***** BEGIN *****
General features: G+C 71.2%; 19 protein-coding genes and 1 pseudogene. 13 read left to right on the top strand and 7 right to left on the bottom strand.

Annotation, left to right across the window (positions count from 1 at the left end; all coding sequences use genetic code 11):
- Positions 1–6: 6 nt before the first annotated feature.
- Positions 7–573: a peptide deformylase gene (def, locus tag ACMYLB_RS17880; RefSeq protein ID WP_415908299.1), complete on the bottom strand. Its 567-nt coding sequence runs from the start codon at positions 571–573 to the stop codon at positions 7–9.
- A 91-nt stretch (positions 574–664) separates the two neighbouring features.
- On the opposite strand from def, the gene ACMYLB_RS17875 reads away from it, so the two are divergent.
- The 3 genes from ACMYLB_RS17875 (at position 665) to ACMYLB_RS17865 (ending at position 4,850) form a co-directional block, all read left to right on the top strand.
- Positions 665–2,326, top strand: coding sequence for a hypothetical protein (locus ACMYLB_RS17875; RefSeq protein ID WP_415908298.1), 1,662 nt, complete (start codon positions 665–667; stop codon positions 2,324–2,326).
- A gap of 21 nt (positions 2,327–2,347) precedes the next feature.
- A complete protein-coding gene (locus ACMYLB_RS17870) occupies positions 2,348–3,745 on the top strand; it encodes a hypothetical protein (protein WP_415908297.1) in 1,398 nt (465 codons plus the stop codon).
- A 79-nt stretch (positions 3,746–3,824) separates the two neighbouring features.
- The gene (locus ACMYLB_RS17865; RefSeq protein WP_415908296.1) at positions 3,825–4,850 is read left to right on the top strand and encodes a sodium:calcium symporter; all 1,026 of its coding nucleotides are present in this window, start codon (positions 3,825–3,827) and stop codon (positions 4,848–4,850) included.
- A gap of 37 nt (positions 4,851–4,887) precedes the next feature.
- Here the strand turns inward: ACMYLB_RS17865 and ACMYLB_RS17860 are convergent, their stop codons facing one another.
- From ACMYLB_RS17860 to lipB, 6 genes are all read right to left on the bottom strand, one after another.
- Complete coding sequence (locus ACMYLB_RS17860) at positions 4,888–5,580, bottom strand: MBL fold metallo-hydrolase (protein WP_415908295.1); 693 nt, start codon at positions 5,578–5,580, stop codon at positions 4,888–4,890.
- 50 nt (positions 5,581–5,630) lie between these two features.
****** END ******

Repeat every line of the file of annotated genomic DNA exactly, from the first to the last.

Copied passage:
General features: G+C 71.2%; 19 protein-coding genes and 1 pseudogene. 13 read left to right on the top strand and 7 right to left on the bottom strand.

Annotation, left to right across the window (positions count from 1 at the left end; all coding sequences use genetic code 11):
- Positions 1–6: 6 nt before the first annotated feature.
- Positions 7–573: a peptide deformylase gene (def, locus tag ACMYLB_RS17880; RefSeq protein ID WP_415908299.1), complete on the bottom strand. Its 567-nt coding sequence runs from the start codon at positions 571–573 to the stop codon at positions 7–9.
- A 91-nt stretch (positions 574–664) separates the two neighbouring features.
- On the opposite strand from def, the gene ACMYLB_RS17875 reads away from it, so the two are divergent.
- The 3 genes from ACMYLB_RS17875 (at position 665) to ACMYLB_RS17865 (ending at position 4,850) form a co-directional block, all read left to right on the top strand.
- Positions 665–2,326, top strand: coding sequence for a hypothetical protein (locus ACMYLB_RS17875; RefSeq protein ID WP_415908298.1), 1,662 nt, complete (start codon positions 665–667; stop codon positions 2,324–2,326).
- A gap of 21 nt (positions 2,327–2,347) precedes the next feature.
- A complete protein-coding gene (locus ACMYLB_RS17870) occupies positions 2,348–3,745 on the top strand; it encodes a hypothetical protein (protein WP_415908297.1) in 1,398 nt (465 codons plus the stop codon).
- A 79-nt stretch (positions 3,746–3,824) separates the two neighbouring features.
- The gene (locus ACMYLB_RS17865; RefSeq protein WP_415908296.1) at positions 3,825–4,850 is read left to right on the top strand and encodes a sodium:calcium symporter; all 1,026 of its coding nucleotides are present in this window, start codon (positions 3,825–3,827) and stop codon (positions 4,848–4,850) included.
- A gap of 37 nt (positions 4,851–4,887) precedes the next feature.
- Here the strand turns inward: ACMYLB_RS17865 and ACMYLB_RS17860 are convergent, their stop codons facing one another.
- From ACMYLB_RS17860 to lipB, 6 genes are all read right to left on the bottom strand, one after another.
- Complete coding sequence (locus ACMYLB_RS17860) at positions 4,888–5,580, bottom strand: MBL fold metallo-hydrolase (protein WP_415908295.1); 693 nt, start codon at positions 5,578–5,580, stop codon at positions 4,888–4,890.
- 50 nt (positions 5,581–5,630) lie between these two features.